The menstrual cycle is a very integral part of a woman’s life. It prepares women for reproduction. However, this cycle is different for different women.
Some women may experience intense menstruation, while others may undergo lengthy cycles.
However, have you ever wondered what causes this bleeding? Let’s understand the detailed process and the various stages which are a part of this process.
Why Do Women Undergo Menstruation?
The female productive system has ovaries that release an egg every 30 days. It is this egg that fertilizes with sperm to form a fetus.
This confirms the pregnancy and a woman gives birth to a baby after nine months. However, not every egg is fertilized.
These unfertilized eggs leave the ovaries and travel through the fallopian tube to the uterus.
Uterus often prepares itself to receive the fertilized embryo and builds up a thick lining of blood to nourish it.
But once the unfertilized egg reaches the uterus, this lining sheds down. This is what makes women bleed during menstruation.
Phases Of Menstruation
The entire cycle of menstruation is divided into four stages. Let’s understand one by one:
➰ Menstrual Phase
This is the first and the most crucial stage of menstruation. It commences when an egg released from the ovaries is left unfertilized.
As a result, the preparations of the female reproductive system to conceive go in vain.
The levels of estrogen and progesterone that helped develop a thick lining of blood around the uterus walls reduce to the minimum extent.
Hence, the blood lining does not sustain and breaks down. This blood is discharged from the body through the vagina.
One may tend to feel weak, clumsy, and irritated during this phase.
➰ Follicular Phase
This is the second stage of the menstruation cycle. It starts on the first day when you receive a period. It usually stretches till the 13th or 14th day of the cycle.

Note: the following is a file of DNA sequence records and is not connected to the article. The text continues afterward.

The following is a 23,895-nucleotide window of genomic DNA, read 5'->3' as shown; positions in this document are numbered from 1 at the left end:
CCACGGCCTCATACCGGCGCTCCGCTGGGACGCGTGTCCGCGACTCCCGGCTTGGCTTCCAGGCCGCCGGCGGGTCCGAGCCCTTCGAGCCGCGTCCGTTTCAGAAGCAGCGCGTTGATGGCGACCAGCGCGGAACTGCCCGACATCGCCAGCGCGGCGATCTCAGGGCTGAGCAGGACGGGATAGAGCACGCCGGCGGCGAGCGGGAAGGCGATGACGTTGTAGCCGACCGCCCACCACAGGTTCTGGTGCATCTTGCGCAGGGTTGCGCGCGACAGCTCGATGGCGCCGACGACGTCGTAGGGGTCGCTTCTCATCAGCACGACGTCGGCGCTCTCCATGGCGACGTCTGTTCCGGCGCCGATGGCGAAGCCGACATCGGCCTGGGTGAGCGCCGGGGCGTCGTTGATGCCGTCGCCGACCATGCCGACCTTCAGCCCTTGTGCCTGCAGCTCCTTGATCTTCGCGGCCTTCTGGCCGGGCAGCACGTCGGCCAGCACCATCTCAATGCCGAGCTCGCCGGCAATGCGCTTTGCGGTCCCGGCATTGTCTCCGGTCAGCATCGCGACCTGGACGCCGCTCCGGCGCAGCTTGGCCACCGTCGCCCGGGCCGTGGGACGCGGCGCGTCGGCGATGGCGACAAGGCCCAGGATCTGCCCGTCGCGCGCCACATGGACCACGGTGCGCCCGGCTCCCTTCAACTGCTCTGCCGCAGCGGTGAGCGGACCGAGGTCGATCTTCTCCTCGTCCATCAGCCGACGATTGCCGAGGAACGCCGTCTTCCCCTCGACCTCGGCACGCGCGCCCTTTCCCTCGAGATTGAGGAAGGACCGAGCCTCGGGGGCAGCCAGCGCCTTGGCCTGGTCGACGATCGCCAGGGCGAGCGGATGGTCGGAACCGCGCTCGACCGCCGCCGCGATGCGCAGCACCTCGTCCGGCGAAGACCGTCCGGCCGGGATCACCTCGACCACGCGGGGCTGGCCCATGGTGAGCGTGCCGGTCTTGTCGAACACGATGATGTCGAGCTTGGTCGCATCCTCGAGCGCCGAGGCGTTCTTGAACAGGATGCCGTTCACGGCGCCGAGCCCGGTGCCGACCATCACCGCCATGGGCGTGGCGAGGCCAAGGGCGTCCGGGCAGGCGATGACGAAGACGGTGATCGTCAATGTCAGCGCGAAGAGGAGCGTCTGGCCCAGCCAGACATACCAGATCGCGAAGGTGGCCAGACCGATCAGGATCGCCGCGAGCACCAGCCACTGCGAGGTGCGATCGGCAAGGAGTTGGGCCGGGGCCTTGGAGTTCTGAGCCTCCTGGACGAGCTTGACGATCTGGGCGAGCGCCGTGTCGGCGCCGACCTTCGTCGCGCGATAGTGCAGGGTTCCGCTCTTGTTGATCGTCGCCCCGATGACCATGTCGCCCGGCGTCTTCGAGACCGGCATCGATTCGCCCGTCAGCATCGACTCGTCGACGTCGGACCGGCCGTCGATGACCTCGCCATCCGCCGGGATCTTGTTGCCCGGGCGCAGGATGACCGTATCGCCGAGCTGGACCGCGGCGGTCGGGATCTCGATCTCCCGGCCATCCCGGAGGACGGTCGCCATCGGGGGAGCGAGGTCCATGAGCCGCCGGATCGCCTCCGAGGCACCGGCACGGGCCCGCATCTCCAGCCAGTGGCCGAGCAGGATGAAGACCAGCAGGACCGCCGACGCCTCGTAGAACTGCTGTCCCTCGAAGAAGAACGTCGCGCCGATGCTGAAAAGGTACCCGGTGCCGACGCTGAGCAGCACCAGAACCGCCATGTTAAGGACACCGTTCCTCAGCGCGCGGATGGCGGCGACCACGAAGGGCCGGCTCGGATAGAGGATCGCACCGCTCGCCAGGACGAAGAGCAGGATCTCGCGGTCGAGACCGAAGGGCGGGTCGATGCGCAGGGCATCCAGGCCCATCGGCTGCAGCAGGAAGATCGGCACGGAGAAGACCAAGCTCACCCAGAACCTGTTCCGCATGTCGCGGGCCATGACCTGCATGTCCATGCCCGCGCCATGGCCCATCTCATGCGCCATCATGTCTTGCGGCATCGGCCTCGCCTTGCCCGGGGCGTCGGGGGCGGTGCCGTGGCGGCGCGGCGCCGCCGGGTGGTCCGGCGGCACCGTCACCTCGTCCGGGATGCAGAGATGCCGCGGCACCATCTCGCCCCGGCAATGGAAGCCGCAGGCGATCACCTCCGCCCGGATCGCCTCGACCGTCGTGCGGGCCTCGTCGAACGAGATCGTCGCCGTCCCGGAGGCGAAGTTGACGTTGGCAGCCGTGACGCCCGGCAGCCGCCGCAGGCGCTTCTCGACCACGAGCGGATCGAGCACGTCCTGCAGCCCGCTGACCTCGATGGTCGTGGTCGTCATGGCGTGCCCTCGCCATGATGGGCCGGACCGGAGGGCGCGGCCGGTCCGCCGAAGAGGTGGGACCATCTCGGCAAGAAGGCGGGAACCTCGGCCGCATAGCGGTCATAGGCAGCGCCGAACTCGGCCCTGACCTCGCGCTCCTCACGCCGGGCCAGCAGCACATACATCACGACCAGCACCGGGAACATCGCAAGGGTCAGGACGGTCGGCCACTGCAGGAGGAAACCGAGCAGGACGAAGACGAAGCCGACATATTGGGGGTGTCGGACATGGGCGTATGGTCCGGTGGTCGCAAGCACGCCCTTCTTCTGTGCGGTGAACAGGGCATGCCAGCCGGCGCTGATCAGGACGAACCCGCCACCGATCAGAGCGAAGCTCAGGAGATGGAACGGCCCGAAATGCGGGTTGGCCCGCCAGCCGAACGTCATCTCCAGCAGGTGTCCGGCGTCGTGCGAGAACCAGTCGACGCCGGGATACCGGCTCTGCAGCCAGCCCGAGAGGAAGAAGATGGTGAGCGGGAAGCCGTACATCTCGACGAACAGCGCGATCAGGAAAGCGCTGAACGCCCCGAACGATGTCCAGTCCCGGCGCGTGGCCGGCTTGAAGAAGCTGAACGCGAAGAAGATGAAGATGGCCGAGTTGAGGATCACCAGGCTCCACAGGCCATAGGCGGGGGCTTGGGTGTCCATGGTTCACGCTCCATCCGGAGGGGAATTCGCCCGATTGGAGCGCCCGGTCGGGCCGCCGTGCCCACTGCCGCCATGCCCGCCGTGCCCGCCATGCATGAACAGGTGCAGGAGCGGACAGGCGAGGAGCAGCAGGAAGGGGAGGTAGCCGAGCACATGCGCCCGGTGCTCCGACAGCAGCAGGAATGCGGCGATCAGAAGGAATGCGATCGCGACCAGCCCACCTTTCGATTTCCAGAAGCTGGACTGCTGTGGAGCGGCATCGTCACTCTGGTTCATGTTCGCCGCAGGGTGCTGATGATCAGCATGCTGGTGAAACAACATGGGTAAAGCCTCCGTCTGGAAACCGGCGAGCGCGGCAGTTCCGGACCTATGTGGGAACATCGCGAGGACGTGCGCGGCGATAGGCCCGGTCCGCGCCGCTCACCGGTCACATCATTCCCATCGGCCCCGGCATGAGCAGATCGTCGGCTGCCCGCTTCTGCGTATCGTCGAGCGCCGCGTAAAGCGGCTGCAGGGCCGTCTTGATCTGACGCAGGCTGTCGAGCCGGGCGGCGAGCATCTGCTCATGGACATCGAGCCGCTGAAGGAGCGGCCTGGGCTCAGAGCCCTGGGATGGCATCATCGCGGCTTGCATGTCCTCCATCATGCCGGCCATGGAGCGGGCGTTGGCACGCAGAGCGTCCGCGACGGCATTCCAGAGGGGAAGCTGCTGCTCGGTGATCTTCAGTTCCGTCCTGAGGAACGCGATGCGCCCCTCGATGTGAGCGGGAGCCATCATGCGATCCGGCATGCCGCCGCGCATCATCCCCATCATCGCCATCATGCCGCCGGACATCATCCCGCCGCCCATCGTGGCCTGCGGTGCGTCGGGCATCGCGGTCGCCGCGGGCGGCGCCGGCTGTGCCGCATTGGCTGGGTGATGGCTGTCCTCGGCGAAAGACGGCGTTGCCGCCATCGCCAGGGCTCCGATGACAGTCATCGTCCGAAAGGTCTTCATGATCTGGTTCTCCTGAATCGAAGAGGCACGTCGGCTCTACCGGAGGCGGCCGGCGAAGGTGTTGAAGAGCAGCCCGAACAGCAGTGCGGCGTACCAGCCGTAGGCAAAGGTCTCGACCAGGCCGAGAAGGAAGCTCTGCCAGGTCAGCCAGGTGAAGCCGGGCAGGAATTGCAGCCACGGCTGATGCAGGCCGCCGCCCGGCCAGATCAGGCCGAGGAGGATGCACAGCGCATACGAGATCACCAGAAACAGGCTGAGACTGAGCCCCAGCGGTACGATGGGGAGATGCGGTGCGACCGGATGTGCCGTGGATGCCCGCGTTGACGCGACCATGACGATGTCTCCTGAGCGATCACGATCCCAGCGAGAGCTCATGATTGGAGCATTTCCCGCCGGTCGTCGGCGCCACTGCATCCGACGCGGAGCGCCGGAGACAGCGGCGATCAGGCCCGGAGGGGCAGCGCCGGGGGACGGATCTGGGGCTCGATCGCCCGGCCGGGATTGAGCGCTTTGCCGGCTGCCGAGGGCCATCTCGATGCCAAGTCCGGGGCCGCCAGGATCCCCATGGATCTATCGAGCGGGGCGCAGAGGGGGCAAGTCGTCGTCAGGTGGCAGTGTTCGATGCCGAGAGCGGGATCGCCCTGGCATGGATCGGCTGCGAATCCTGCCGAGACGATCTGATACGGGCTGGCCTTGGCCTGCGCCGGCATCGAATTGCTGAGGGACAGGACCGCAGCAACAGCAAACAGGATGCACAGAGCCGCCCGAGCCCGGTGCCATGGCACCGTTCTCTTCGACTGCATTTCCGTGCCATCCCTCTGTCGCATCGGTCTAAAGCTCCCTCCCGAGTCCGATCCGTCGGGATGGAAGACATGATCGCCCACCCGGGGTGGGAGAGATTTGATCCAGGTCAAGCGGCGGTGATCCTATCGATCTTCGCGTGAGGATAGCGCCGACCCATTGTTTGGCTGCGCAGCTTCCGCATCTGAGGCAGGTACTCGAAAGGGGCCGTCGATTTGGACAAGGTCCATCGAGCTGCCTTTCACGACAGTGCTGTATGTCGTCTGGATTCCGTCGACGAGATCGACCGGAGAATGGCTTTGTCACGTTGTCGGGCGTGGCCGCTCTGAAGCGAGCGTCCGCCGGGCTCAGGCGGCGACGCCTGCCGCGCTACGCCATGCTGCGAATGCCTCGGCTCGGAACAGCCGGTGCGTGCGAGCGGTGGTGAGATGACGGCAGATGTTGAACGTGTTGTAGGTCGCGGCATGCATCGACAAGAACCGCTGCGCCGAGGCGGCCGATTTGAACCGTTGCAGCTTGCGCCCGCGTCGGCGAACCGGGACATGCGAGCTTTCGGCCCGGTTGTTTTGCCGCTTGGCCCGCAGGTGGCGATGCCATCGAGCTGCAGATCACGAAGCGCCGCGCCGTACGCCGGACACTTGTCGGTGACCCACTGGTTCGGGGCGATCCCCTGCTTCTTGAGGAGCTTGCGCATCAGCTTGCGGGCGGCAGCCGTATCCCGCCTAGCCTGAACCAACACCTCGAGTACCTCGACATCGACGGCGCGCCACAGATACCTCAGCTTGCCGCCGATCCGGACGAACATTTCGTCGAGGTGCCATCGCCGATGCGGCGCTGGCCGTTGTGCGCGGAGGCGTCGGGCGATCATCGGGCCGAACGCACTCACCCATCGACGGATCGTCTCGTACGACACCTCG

This is the phase wherein the ovaries mature again to release a healthy egg. The command of the pituitary gland stimulates them.
Also known as the master gland, this pituitary gland sends signals to the ovaries through hormones.
These hormones help the ovaries to expand their egg cells. As and when these egg cells grow, a sac-like structure called a follicle is formed.
This follicle continues growing until it matures by the end of the 13th day. This is the time when the follicle gets converted into a full-grown egg.
As the follicle matures, it also secretes hormones that trigger the uterus to form a thick lining of blood vessels.
This lining of the uterus is very important as it supplies essential nutrients, minerals, and hormones to the fertilized egg.
➰ Ovulation Phase
This is probably the 14th day of the cycle. When the follicles mature to form an egg, the pituitary gland sends a hormone to the ovaries to release the matured egg.
This egg enters the fallopian tube after leaving the ovaries.
These tubes then carry the matured egg to the uterus. The eggs, however, cannot travel through the fallopian tubes.
They are covered by cilia, hair-like projections that help the matured egg reach the uterus easily.
➰ Luteal Phase
This is the phase that finally begins on the 15th or the 16th day of the cycle. It continues until the cycle ends.
It is important to note that the mature egg released by the ovaries does not go to the uterus instantly. It rather stays in the fallopian tubes for at least 24 hours.
During this duration, the egg may fertilize with a sperm to form an embryo which then develops into a fetus. But if the egg does not fertilize, it disintegrates in the uterus.
On the failure to receive a fertilized egg, the uterus no longer requires the thick blood lining. Hormones are once again released to stimulate the discharge of this blood lining.
This is when the next menstrual cycle commences in women, wherein they discharge this blood lining from the body.
This is a very important process for the well-being of the female reproductive system. It is only with the help of these processes that the woman stays healthy.
However, there might be slight variations in the timings of these phases in different women.